30 October 2011

Gone from our sight, Forever in our hearts

The end was rough, my friends.  Her breathing became labored and raspy, and then gurgly as her lungs shut down and filled with fluid.  Her body was working so hard to keep going.  Near the end, I begged her to let go.  I turned to all corners of the room and looked up in the ceiling and told her that it was okay to go, that this was too hard and that it had to be better on the other side.

I quoted some poetry and prose that seemed meaningful to me and that I knew she liked.  I held her hand.  I stroked her brow.  I kissed her.  I promised her that we would never forget her and that we would love her forever.

I gave her the liquid morphine.  My pop asked me to do all the medicating.  He called the hospice people and got instructions from them regarding the morphine and the atropine.  We gave her the extra morphine.  They upped the dose.  We gave her yet more.

My pop and I were both there most of the time, but taking turns going to the bathroom or making a cup of tea.  I went to the kitchen for my tea run. I sat down at the dining room table and put my head down.  I may have been out of the room for three or four minutes.  Then my pop came down the hall and called to me.  I went into the bedroom with him.  She was gone.  He said that her breathing slowed down and became uneven.  She took a couple of breaths and then a long pause.  Another breath.  And then no more.  I wonder if she was waiting for me to be out of the room when she finally gave up the bodily life.

He wanted me to check to see if I could find a pulse.  I couldn't.  Not in her wrist or neck or axially.  Her eyes were vacant.  We sat with her for several minutes.  Then Pop said that he had to go get my brother.  He walked over to my brother's house (it's only 7 blocks) and back.  While he was gone I kept checking for a pulse even knowing that she was gone.  I held her hand.  I told her how much I love her, even though she already knew that.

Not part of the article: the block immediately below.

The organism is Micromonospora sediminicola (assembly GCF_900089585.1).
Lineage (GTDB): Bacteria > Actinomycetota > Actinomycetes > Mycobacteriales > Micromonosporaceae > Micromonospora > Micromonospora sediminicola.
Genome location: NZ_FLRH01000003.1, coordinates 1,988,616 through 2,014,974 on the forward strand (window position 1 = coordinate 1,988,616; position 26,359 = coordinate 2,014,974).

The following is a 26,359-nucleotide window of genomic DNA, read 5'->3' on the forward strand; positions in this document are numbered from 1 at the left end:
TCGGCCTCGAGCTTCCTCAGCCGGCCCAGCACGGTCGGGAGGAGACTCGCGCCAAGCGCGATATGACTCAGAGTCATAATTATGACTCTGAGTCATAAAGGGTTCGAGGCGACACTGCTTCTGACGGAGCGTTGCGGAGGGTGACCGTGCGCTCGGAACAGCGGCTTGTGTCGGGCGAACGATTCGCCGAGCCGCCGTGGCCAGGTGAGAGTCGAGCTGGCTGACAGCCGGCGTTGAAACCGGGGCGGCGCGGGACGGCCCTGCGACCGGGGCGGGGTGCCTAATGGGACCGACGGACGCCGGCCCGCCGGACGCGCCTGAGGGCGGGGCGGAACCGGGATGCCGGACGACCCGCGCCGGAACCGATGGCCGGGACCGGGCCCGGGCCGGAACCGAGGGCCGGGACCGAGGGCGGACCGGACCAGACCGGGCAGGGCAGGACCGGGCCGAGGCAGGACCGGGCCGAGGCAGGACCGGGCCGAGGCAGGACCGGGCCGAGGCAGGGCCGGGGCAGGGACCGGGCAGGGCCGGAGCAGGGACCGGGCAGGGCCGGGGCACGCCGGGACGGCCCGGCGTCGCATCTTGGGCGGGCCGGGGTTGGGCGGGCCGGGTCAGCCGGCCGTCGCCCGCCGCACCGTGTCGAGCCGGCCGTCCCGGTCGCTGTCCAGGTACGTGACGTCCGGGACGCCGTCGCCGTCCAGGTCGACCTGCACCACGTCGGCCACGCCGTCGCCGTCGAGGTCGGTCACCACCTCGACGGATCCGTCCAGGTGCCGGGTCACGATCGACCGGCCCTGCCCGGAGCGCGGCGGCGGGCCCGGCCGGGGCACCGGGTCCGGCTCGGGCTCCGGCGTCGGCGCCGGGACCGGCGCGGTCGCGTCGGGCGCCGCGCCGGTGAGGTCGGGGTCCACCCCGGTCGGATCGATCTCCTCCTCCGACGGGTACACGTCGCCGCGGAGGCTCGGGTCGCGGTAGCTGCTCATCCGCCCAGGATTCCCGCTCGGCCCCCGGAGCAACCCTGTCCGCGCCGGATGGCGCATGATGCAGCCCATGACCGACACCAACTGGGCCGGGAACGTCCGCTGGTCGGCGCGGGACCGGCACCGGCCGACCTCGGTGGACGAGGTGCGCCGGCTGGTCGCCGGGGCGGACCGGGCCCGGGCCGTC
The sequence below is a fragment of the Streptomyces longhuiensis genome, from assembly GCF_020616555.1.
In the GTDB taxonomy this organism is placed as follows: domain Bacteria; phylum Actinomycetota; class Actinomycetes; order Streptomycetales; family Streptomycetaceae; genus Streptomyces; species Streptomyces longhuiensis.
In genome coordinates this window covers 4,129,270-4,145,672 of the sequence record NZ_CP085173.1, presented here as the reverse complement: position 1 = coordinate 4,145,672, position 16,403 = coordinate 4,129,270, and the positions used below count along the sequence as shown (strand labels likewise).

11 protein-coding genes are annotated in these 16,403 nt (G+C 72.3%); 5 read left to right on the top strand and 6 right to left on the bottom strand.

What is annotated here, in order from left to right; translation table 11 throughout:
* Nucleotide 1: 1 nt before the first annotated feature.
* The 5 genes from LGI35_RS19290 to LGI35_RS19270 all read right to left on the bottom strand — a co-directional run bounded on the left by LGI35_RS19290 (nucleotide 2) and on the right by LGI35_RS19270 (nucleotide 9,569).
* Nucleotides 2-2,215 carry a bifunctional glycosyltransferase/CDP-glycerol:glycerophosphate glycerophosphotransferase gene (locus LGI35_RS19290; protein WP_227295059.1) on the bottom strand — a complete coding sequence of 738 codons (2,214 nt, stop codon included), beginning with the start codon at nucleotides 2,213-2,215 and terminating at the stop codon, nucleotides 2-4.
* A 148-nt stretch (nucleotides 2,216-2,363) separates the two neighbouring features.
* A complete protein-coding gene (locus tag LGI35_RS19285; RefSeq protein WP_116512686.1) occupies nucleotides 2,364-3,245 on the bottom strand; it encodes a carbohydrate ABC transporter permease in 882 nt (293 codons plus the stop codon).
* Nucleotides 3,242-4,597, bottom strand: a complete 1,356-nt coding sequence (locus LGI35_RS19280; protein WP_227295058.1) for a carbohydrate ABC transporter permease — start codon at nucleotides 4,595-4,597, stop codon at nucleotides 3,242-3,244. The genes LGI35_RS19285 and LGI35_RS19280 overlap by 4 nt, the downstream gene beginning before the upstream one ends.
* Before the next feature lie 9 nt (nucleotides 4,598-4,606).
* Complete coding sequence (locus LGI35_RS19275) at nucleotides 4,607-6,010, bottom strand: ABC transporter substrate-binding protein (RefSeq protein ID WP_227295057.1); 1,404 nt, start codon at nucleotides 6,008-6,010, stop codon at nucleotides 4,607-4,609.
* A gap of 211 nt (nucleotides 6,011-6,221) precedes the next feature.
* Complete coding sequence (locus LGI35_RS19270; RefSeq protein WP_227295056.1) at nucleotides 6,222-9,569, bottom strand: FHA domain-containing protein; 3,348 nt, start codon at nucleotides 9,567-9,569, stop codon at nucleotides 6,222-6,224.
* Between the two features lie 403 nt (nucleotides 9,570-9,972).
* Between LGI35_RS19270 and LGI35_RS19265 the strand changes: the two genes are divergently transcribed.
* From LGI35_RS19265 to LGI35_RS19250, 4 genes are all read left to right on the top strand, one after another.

Pop and I dressed her in her favorite pajamas and put her favorite slippers on her feet.  I crossed her legs.  She looked relaxed and stylish.  While we were waiting for the undertakers (or whatever they are called) I sat on the bed with her and read.  I stroked her forehead and gave her the occasional kiss and told her, again, how much I love her and how much I'll miss her.  The undertakers came and took the empty shell of my mother away.  The three of us stood on the front porch and waved until the van turned the corner.

It doesn't seem possible that she's gone.  Her vivid presence, her intelligence, wit, warmth and love can't be gone from this world.  My mum was the heart of our family.  And the reigning matriarch of our extended family.  I know with my bodily senses that her corporeal self is gone, but her spirit, her essence, the vibration of her can't be gone from this world.  At least, not as long as those of us who knew and loved her are still living.

Not sure what to do now.  I'm not really taking it in yet.  I guess that happens over time.

Thanks for all of your love and support during this time, dear blog friends.  I haven't shared this much of the journey with anyone else.


27 October 2011

The ties that bind

What is it that keeps us tethered to this life?  Family?  Ambition?  The will to live?  The determination not to die? Obviously, I have no answer to that question.

What is it that keeps my mum tethered to this life?  Family?  My pop, me, my brothers, the grandchildren?  A desire to live longer than her siblings have done?  A thumbing of her nose to those she doesn't hold in high regard?  Again, no answers from me.

Whatever those ties that bind (and, other than family, I don't know what they are) they are slipping, loosening, letting go of my mother as she begins her journey to the other side.

I have spent the last three days sitting beside her.  Holding her hand, stroking her brow, petting whatever part of her I could reach.  And, she has responded in kind.  Holding my hand, and squeezing it; directing her gaze up at me; reaching out to touch whatever part of my body she could reach.  Often, there are not words.  Or, at least, words that I can decipher.  Sometimes she is speaking clearly but mostly she is murmuring under her breath.  My pop wrote down all he could of what she said from 2:30 last night until 6:00 this morning.  She is having conversations with people who mattered in her life.  Sorting stuff out.

The hospice nurse came today.  She said that it looks like we have 1 to 3 days left, but certainly not a week.  Now, I know that we had that expectation before, but this time I don't feel confident of a rebound.  For one thing, mum can't stand anymore.  She has no physical strength left.  She is surviving on will and determination alone.  When those go, she won't have anything left.